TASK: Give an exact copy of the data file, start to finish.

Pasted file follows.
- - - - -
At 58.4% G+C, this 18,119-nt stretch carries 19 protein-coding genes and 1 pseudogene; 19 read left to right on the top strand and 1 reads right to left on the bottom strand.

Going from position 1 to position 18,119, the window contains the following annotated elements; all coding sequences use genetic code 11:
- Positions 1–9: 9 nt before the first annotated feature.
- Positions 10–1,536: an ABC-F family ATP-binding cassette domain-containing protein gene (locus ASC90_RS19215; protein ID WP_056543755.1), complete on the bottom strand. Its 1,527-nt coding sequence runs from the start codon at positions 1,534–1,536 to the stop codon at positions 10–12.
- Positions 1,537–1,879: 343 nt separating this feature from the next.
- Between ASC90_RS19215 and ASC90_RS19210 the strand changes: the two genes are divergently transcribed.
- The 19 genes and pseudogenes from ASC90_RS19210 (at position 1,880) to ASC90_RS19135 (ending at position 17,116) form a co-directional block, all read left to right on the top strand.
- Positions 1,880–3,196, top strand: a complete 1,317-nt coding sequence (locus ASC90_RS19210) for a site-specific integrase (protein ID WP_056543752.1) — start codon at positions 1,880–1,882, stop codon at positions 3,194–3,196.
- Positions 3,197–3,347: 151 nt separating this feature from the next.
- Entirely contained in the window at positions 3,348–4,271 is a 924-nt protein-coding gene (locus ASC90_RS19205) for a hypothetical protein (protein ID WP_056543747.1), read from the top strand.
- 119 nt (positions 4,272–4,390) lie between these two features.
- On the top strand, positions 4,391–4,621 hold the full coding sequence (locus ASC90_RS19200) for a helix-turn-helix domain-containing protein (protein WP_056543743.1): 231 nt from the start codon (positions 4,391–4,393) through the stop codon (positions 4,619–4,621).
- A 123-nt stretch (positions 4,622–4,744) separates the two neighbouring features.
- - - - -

At 58.4% G+C, this 18,119-nt stretch carries 19 protein-coding genes and 1 pseudogene; 19 read left to right on the top strand and 1 reads right to left on the bottom strand.

Going from position 1 to position 18,119, the window contains the following annotated elements; all coding sequences use genetic code 11:
- Positions 1–9: 9 nt before the first annotated feature.
- Positions 10–1,536: an ABC-F family ATP-binding cassette domain-containing protein gene (locus ASC90_RS19215; protein ID WP_056543755.1), complete on the bottom strand. Its 1,527-nt coding sequence runs from the start codon at positions 1,534–1,536 to the stop codon at positions 10–12.
- Positions 1,537–1,879: 343 nt separating this feature from the next.
- Between ASC90_RS19215 and ASC90_RS19210 the strand changes: the two genes are divergently transcribed.
- The 19 genes and pseudogenes from ASC90_RS19210 (at position 1,880) to ASC90_RS19135 (ending at position 17,116) form a co-directional block, all read left to right on the top strand.
- Positions 1,880–3,196, top strand: a complete 1,317-nt coding sequence (locus ASC90_RS19210) for a site-specific integrase (protein ID WP_056543752.1) — start codon at positions 1,880–1,882, stop codon at positions 3,194–3,196.
- Positions 3,197–3,347: 151 nt separating this feature from the next.
- Entirely contained in the window at positions 3,348–4,271 is a 924-nt protein-coding gene (locus ASC90_RS19205) for a hypothetical protein (protein ID WP_056543747.1), read from the top strand.
- 119 nt (positions 4,272–4,390) lie between these two features.
- On the top strand, positions 4,391–4,621 hold the full coding sequence (locus ASC90_RS19200) for a helix-turn-helix domain-containing protein (protein WP_056543743.1): 231 nt from the start codon (positions 4,391–4,393) through the stop codon (positions 4,619–4,621).
- A 123-nt stretch (positions 4,622–4,744) separates the two neighbouring features.